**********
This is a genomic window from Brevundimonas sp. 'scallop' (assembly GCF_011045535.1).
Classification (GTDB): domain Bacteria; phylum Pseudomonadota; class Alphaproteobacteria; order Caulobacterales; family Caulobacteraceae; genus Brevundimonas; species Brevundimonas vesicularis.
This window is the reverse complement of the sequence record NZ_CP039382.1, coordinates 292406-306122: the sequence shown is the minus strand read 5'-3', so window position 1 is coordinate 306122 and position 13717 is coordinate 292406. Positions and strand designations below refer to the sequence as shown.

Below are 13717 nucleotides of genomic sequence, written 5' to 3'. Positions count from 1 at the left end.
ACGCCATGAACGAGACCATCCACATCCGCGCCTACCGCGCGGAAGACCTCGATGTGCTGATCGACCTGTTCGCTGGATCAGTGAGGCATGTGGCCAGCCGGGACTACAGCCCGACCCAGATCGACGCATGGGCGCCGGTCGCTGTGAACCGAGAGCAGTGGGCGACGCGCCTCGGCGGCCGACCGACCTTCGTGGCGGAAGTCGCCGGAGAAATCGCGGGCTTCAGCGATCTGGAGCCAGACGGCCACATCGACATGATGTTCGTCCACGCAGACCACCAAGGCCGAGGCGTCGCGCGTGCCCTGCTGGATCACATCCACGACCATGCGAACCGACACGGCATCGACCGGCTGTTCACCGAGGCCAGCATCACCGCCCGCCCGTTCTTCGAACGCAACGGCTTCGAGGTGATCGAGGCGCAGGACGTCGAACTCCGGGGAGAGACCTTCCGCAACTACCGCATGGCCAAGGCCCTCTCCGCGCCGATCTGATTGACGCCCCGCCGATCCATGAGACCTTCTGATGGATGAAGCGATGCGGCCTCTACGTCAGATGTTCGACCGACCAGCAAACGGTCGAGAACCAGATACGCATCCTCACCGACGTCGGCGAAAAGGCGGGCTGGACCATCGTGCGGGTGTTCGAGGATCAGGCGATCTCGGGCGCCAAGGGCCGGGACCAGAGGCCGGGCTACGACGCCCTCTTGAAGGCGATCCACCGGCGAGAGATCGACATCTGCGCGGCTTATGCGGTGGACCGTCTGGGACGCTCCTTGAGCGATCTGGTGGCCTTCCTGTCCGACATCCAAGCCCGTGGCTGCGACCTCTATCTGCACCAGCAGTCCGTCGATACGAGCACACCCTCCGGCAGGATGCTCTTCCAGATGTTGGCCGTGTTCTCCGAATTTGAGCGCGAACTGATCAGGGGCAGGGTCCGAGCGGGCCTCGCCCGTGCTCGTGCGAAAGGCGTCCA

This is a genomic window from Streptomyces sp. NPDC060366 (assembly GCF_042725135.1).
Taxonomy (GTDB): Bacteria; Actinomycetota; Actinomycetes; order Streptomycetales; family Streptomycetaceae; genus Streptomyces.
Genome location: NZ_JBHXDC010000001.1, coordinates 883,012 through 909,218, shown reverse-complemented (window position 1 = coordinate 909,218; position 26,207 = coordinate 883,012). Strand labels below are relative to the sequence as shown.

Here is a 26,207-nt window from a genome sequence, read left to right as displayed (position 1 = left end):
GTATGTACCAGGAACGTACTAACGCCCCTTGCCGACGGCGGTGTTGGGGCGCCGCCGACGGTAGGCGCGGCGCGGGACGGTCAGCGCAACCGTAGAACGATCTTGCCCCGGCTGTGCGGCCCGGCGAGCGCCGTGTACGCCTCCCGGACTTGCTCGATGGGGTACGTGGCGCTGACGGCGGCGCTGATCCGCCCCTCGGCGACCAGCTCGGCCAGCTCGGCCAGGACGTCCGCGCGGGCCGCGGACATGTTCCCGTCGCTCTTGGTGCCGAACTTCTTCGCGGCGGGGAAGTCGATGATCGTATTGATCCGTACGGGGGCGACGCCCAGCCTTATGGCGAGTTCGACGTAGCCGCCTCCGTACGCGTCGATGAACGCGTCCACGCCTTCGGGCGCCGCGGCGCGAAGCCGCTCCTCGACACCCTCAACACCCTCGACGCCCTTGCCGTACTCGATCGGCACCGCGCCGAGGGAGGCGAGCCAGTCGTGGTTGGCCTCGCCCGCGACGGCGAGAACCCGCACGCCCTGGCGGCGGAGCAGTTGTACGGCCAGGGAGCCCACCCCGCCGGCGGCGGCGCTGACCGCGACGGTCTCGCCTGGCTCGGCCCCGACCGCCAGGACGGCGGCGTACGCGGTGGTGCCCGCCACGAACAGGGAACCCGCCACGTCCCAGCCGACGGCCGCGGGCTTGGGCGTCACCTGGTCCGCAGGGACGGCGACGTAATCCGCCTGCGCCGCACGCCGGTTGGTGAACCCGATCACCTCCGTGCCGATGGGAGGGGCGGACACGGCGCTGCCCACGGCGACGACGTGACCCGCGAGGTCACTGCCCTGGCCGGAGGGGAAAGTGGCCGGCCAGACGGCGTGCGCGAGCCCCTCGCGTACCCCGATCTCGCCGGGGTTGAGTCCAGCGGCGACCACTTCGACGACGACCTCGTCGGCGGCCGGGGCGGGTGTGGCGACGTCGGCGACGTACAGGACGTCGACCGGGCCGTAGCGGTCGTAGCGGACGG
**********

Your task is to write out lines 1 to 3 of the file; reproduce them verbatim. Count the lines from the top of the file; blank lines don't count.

This is a genomic window from Brevundimonas sp. 'scallop' (assembly GCF_011045535.1).
Classification (GTDB): domain Bacteria; phylum Pseudomonadota; class Alphaproteobacteria; order Caulobacterales; family Caulobacteraceae; genus Brevundimonas; species Brevundimonas vesicularis.
This window is the reverse complement of the sequence record NZ_CP039382.1, coordinates 292406-306122: the sequence shown is the minus strand read 5'-3', so window position 1 is coordinate 306122 and position 13717 is coordinate 292406. Positions and strand designations below refer to the sequence as shown.